“When they say renewable sources will never meet our energy needs,” remarks Levy, “I say, reduce the amount of energy we need by building more efficient buildings, and we’ll be able to supply it with renewables. A lot of people put up big solar arrays, but they don’t address the energy use of the building.” He considers passive house design more efficient and much cheaper than geothermal technology, which pulls heat out of the ground — especially in the cold Northeast.
Passive design has been applied to buildings other than homes, including dormitories, factories, and low-rise apartments. In fact, it’s more cost-effective in larger structures because of their lower ratio of surface area to volume. The cost of building with passive technology has been estimated at zero to 25 percent higher than traditional building designs, but that increase is offset by the reduction in energy costs. Habitat for Humanity has been building passive homes across the country as affordable housing, given that low-income families tend to use up to 40 percent of their income on utility bills. The organization built a set of passive-design townhouses in Hudson in 2013.
At Levy’s house, the outdoor heat pump provides heating, cooling, and dehumidification through small indoor ductless “mini-split” wall-mounted units, like the ones installed in recent years at the Golden Notebook in Woodstock and the Phoenicia Library. Levy’s water heater and clothes dryer are both run by the heat pump. All windows and doors are triple-glazed. Solar panels on the south-facing roof have been sending energy back to the grid all summer, and Levy is starting to draw on his built-up credit with the power company to run the heat pump in the cold season. So far, he has not had to pay for power, aside from the $24 monthly fee just to have an account.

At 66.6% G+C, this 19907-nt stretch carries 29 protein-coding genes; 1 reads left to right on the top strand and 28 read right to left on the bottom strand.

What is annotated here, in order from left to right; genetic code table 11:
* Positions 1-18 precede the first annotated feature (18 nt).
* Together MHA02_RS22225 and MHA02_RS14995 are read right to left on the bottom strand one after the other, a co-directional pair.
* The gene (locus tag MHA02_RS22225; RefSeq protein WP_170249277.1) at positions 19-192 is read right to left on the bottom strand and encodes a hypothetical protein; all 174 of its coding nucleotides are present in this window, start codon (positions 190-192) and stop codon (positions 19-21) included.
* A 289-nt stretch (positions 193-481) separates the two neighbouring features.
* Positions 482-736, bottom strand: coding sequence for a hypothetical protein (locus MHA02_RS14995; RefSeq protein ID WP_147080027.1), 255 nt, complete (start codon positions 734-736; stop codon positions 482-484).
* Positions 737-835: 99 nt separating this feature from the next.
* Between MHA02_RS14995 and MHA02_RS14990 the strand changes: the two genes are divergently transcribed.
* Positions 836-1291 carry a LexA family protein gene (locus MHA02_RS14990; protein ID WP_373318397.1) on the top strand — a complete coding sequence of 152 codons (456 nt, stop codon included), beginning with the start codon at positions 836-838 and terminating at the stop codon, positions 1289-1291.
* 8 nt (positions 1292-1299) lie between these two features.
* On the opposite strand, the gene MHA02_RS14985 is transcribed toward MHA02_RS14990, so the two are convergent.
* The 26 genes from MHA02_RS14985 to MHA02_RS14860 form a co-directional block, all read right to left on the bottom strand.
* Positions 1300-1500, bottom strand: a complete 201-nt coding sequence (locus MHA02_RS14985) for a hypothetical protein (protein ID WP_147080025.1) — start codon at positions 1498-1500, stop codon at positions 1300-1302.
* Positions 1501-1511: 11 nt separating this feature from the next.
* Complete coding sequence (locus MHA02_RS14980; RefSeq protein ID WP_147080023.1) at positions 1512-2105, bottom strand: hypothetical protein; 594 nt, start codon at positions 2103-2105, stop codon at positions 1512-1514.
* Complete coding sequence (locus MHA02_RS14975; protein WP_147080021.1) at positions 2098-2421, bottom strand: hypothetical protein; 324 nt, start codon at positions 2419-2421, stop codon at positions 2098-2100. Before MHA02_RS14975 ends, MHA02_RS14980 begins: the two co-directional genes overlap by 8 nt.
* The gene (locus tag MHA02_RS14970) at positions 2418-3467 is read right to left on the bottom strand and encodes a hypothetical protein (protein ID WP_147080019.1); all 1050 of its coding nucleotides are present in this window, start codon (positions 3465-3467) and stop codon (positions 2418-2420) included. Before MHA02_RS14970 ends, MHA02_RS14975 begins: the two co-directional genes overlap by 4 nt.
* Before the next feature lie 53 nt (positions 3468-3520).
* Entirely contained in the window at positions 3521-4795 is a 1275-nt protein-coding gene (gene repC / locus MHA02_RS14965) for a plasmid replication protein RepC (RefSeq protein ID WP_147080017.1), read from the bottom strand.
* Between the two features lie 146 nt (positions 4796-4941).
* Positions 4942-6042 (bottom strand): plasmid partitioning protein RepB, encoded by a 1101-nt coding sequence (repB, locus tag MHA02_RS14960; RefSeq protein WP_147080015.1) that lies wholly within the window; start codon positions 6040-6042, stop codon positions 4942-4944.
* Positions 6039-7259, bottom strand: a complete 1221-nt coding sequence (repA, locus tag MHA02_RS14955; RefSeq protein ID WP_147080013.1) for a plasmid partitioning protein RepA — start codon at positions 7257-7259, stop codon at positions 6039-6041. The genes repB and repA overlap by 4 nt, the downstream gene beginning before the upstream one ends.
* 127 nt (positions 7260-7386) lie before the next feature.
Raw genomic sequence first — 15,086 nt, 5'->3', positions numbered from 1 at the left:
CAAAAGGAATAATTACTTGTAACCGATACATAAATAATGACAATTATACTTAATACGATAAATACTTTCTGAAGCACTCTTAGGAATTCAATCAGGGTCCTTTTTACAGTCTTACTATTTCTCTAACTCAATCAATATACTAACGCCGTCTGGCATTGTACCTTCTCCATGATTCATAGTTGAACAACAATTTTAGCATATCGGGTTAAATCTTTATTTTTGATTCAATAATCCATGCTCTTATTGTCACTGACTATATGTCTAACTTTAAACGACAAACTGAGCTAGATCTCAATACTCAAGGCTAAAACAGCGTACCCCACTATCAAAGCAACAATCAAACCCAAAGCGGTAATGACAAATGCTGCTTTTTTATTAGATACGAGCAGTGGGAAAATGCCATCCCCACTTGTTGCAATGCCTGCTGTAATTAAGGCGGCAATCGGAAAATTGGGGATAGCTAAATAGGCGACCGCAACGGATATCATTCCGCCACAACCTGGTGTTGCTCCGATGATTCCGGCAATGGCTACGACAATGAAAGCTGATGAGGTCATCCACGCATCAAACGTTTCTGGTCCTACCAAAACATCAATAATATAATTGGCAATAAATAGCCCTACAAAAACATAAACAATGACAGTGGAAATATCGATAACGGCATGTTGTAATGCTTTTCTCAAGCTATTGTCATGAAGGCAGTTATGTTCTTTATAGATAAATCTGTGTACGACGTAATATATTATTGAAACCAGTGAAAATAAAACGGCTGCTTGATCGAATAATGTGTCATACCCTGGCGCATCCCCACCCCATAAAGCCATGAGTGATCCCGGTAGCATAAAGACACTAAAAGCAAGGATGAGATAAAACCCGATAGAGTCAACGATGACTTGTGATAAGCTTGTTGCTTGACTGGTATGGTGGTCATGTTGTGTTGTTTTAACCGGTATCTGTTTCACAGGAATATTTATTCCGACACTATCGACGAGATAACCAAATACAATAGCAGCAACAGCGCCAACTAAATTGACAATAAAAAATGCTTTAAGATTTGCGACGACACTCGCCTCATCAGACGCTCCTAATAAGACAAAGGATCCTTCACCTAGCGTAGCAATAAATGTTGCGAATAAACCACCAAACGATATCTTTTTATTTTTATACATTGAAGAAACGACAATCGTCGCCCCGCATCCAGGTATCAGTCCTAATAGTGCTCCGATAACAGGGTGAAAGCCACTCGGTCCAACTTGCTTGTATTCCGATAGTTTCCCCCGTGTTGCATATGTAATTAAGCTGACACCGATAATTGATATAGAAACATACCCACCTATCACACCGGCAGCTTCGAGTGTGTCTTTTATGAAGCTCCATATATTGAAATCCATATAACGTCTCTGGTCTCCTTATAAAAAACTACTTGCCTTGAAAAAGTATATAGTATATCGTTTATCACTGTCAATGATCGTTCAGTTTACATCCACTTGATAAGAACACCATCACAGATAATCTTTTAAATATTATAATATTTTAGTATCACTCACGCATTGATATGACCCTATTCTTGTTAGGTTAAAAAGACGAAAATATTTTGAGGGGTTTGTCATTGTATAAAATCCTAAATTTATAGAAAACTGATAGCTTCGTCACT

Levy, who also restores buildings, says it’s possible to retrofit homes with passive design. He’s excited by the technology and is constantly measuring its effectiveness in his own home, which has been certified, through stringent testing and study, by the Passive House Institute U.S. (PHIUS). Levy himself is certified as a passive house builder through PHIUS. “I’d love to build a row of townhouses or a community of zero-emissions homes that are also low-maintenance,” he says. “We could pull in permaculture folks to produce food year-round. I’m looking to collaborate.”
He rents out one of his upstairs bedrooms on Airbnb, and he says the guests are impressed by the quality of the house. The only problem is the tendency of renters to open the bedroom windows, diminishing the benefits of the carefully calibrated ventilation system by admitting humidity and unconditioned air. “Some people complain they want the smells and sounds of nature,” said Levy. “I think you should go outdoors for that, so I built a screened-in porch.”
On the other hand, he pointed to an ultra-thin layer of dust on the dresser. I wiped it with my finger, and the dust barely coated my skin. “I haven’t dusted since I moved in,” he said, “and that was seven months ago.” Now there’s a plus!
For more information on passive house design, or to contact Daniel Levy, visit http://www.greenspringbuildingsystems.com.